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Selfless, humble and a caring friend — with a wicked sense of humor — is how Kara Kent describes her late sister, Lori Gill Grennan, who died at age 36 of complications from a rare form of breast cancer that is often misdiagnosed or diagnosed in late stages because it is so rare that doctors may mistake it for a breast infection.
Kara hopes her sister’s story will inspire others to be their own health advocates and push for answers if they have concerns about their health.
“My sister was a physician. She knew something was wrong — and doctors continually dismissed her concerns. It took a self-referral to a breast cancer expert to confirm her concerns were valid. By then, she had a metastatic, inflammatory breast cancer diagnosis and limited treatment options,” Kara recalled. “The disease stole her future and precious time with her children. Lori was ready to do anything she could do to extend her life, and her wish was that other women would not have to face the same devastating diagnosis.”
Before she passed, Lori worked with her family to establish the Hunt for Hope, an Amazing Race-like scavenger hunt fundraiser for the Inflammatory Breast Cancer Network Foundation.
Through their efforts — which continue today — they have raised more than $600,000 to support inflammatory breast cancer treatment and research initiatives that are underway at The Ohio State University Comprehensive Cancer Center – Arthur G. James Cancer Hospital and Richard J. Solove Research Institute (OSUCCC – James).
Inflammatory breast cancer can occur in any part of the breast and in any molecular sub-form of the disease. It is often misdiagnosed because it mimics symptoms similar to a breast infection.
“Although inflammatory breast cancer only represents 1% to 5% of all breast cancers in the United States, it is a sneaky disease and challenging to diagnose. It is critical that clinicians have a high level of familiarity with its subtle signs and be prepared to take immediate action to avoid belated diagnosis,” said Dr. Ko Un Park, a surgical oncologist who leads the new inflammatory breast cancer program at the OSUCCC – James’ Stefanie Spielman Comprehensive Breast Center.
Those signs include an orange peel-like texture or dimpling of skin, a feeling of heaviness, tightening of the skin, engorgement of the breast and infection-like redness.
“Women should know that no radical changes to the breast are normal, and breast self-exams are still very important. Some 50% of inflammatory breast cancers are diagnosed as stage 4 disease,” Park added.
“This disease can change radically in a matter of days, so it is important that women with inflammatory breast cancer start medical therapy as quickly as possible for the best chances of long-term disease control.”
A multidisciplinary breast cancer team that includes surgical, medical and radiation oncologists, as well as breast radiologists, plastic/reconstructive surgeons, physical therapists and nurses, has designed a formal best-practice clinical decision tree to help the OSUCCC – James medical team triage and rapidly respond to potential inflammatory breast cancer cases.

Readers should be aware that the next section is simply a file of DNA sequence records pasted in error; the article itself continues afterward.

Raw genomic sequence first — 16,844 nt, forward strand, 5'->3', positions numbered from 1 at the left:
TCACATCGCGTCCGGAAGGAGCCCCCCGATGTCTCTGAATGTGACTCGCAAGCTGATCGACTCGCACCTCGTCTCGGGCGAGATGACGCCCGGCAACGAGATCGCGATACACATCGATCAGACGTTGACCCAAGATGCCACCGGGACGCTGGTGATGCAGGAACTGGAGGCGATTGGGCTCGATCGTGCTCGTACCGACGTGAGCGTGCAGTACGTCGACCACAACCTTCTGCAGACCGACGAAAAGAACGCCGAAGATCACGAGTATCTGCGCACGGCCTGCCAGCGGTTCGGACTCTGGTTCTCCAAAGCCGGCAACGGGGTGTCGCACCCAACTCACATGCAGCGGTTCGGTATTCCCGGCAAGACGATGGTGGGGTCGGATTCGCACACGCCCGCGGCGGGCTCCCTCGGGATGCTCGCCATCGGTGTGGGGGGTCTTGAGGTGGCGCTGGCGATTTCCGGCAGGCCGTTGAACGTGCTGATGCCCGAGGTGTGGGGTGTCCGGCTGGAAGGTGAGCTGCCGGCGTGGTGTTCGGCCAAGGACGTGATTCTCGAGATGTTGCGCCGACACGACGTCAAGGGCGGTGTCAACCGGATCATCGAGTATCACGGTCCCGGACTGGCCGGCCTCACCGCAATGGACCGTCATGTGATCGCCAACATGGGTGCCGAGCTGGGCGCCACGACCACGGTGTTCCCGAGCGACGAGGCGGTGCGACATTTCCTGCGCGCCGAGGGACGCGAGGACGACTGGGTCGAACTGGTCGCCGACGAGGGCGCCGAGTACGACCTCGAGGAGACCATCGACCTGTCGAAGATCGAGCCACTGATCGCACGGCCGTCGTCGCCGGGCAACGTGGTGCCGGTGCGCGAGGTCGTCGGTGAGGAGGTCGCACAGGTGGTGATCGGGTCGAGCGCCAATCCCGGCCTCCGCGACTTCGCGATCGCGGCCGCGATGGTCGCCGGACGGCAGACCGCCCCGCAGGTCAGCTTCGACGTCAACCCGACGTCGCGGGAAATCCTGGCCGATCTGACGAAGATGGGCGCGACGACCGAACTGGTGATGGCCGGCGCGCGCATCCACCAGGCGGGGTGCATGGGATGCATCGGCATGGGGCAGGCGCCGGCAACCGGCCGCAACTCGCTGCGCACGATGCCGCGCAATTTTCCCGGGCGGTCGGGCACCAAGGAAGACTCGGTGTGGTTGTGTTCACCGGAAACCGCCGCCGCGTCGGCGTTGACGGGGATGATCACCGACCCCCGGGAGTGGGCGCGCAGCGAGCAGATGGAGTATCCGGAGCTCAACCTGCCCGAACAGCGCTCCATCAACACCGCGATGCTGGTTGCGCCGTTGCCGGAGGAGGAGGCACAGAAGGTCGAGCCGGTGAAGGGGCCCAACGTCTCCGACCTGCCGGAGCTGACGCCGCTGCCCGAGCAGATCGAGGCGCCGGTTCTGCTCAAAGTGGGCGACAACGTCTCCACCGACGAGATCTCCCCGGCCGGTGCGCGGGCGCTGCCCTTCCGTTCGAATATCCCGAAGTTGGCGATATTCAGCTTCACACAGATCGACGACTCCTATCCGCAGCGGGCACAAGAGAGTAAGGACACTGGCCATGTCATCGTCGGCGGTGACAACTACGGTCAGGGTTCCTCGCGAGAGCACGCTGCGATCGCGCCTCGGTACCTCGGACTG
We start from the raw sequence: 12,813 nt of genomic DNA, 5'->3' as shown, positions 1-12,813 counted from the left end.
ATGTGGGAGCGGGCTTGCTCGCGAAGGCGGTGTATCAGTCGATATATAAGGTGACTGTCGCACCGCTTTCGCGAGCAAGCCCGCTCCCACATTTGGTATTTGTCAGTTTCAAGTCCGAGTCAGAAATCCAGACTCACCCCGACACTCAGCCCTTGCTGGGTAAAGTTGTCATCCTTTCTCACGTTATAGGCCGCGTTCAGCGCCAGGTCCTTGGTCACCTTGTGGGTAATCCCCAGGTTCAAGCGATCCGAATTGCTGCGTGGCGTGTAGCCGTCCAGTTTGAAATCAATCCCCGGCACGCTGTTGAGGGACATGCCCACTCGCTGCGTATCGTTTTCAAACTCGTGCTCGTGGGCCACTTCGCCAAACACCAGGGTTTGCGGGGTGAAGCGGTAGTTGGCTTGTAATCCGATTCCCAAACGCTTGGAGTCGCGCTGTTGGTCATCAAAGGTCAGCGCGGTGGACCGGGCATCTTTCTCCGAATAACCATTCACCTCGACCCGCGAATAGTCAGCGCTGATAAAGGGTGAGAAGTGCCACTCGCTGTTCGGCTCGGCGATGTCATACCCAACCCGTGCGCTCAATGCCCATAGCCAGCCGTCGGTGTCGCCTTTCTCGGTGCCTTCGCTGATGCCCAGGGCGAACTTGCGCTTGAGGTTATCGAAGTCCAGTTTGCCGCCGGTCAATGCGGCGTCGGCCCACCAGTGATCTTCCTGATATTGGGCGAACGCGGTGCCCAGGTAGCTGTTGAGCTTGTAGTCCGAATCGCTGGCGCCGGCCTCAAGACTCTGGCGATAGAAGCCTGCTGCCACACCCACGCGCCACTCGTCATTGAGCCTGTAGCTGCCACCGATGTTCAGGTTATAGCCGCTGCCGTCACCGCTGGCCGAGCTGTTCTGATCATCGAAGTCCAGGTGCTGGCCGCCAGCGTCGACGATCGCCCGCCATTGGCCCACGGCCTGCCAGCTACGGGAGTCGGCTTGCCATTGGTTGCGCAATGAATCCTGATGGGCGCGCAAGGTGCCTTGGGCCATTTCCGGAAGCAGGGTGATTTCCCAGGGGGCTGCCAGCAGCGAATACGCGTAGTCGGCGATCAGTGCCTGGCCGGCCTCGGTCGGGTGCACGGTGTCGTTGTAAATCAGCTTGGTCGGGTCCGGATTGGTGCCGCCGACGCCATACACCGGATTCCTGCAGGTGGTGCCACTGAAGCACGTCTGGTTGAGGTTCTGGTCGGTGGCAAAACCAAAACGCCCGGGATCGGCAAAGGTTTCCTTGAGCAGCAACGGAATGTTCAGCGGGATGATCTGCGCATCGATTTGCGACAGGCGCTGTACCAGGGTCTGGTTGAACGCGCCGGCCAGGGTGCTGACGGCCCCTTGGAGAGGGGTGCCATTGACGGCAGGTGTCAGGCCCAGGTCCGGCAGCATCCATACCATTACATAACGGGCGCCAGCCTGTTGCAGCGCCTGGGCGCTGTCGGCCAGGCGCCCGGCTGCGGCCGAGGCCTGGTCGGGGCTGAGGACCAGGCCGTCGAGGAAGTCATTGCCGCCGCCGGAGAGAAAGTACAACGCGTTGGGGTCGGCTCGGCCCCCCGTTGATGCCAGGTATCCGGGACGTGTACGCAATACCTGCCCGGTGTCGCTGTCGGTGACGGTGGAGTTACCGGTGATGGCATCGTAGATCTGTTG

“Our goal is to push these patients to the front of the line, rapidly mobilizing a treatment plan so that therapy can begin as soon as possible,” Park said. The team is working with primary care and obstetricians/gynecologists to bring more awareness to this disease and the nuances of diagnosing and treating it.
“I encourage women to pay attention to changes in their breast tissue. While our bodies do change as we get older, radical changes in the shape, feel or symmetry of the breasts should always be evaluated by a physician,” added Dr. Amy Kerger, a breast radiologist and close friend of Lori.
Watching her friend face this diagnosis cemented her career path to specialize in breast imaging.
Lori was a 32-year-old mother of two children, then 4 years and 6 months old, and had just launched her own family medicine practice when her breast became extremely hard.
Kara recalls being on a sister trip when Lori joked that her breast was so hard, that it felt like a steel plate, even suggesting that Kara should punch her as proof.
“That is how she dealt with things — humor — but she was a physician, and I knew she was concerned,” Kara recalled.
Lori’s doctors concluded she had mastitis, a breast infection that sometimes occurs in lactating people in the year following childbirth. Lori was treated with antibiotics twice. When the infection did not resolve, she was sent for a mammogram: no concerns.
Trusting her instincts and frustrated, she referred herself to a breast specialist who, following a biopsy, confirmed advanced-stage breast cancer. Lori then completed chemotherapy, radiation treatment and a mastectomy, followed by additional chemotherapy regimens when the cancer recurred.
“She was determined to do anything so she could live and spend more time with her family,” Kara said. A perpetually giving person, Lori chose to channel her story into awareness and fundraising to help others facing the same diagnosis through the Inflammatory Breast Cancer Network Foundation and the Hunt for Hope fundraiser. Lori’s mother, Sheila Gill, says her daughter would want others to know they are not alone in facing this disease. Lori would encourage them to be their own health advocates, perhaps joining a group of people facing the same diagnosis.
“Women need to be particularly vigilant after childbirth. Accurate diagnosis is often missed with mastitis being so common. Lori said she was so healthy otherwise that she ignored her own unease early on. She said she had sent many women patients for tissue biopsies who presented with symptoms like her own. She would want women to sincerely be their own health advocates,” Sheila said.
or call 800-293-5066 to schedule an appointment.Learn more